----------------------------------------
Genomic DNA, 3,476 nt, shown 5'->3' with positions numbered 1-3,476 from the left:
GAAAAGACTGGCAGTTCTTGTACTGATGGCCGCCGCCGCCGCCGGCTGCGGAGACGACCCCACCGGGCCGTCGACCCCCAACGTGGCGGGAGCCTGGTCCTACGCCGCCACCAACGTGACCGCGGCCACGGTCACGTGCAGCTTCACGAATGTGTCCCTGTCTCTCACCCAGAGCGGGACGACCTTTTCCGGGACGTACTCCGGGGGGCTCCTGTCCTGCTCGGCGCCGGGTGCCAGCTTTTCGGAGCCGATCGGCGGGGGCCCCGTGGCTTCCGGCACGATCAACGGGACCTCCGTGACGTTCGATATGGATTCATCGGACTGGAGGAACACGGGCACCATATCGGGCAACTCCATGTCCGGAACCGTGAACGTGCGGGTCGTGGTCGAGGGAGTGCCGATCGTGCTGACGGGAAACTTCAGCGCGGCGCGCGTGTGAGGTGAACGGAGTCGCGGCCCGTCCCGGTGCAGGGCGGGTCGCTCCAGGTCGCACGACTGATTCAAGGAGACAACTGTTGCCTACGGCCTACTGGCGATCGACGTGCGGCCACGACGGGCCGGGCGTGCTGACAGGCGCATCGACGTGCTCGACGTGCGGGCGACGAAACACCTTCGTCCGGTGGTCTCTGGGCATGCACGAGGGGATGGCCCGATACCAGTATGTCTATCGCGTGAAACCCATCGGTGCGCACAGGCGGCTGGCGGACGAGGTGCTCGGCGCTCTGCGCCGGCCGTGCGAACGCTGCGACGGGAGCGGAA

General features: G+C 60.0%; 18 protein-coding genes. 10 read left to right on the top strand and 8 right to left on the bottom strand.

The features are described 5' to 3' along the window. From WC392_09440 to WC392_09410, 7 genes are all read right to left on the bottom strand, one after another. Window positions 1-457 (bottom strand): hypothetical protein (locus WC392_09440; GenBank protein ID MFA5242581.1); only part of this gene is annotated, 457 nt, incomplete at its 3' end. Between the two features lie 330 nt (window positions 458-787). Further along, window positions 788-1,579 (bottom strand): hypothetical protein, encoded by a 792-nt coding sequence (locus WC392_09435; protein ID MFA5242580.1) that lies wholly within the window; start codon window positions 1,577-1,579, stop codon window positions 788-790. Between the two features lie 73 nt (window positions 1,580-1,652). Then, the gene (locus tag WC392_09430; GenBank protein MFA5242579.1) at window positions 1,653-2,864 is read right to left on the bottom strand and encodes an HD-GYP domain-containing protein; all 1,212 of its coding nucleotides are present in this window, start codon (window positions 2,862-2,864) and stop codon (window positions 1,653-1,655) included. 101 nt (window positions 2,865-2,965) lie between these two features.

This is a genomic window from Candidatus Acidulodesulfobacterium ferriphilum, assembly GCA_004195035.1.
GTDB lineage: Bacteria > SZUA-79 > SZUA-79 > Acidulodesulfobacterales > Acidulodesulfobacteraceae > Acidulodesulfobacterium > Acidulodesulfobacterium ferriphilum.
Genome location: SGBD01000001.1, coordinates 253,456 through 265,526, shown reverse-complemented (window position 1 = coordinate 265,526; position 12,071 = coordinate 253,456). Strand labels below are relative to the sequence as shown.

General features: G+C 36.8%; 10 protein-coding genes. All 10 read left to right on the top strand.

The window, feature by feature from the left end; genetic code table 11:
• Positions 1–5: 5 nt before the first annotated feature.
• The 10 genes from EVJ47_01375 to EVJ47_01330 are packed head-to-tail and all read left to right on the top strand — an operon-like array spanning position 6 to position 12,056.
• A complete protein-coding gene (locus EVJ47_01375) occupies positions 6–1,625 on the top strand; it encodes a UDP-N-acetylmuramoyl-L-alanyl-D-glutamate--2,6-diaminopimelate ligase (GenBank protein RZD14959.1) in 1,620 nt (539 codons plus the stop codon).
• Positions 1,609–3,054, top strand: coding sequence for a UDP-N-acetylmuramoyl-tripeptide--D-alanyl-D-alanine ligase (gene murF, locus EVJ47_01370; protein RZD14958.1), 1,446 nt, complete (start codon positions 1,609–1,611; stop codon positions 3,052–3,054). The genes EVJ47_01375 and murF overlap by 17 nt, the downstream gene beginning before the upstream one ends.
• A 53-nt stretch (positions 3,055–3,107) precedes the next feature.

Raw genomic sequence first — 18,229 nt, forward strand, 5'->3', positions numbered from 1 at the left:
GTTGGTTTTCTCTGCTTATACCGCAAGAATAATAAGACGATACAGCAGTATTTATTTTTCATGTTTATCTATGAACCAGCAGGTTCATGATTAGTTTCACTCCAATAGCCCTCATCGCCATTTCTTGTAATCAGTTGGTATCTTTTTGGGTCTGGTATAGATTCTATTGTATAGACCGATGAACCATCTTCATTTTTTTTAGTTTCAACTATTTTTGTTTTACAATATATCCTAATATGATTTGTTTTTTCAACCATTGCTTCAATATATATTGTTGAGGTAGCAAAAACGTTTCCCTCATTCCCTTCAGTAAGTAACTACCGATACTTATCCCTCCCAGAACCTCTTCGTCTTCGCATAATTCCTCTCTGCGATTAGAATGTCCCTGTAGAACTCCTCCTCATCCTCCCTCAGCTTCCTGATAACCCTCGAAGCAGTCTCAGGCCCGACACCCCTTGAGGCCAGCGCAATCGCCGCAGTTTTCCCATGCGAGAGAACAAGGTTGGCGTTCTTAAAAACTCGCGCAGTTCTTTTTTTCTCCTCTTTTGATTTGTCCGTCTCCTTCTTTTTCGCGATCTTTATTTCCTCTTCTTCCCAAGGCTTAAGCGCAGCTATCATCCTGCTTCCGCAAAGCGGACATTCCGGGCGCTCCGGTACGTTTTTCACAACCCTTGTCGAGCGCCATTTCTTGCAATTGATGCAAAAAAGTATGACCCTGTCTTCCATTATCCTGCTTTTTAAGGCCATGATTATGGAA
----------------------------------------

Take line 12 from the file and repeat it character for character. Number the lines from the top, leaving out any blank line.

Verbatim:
• A complete protein-coding gene (locus EVJ47_01375) occupies positions 6–1,625 on the top strand; it encodes a UDP-N-acetylmuramoyl-L-alanyl-D-glutamate--2,6-diaminopimelate ligase (GenBank protein RZD14959.1) in 1,620 nt (539 codons plus the stop codon).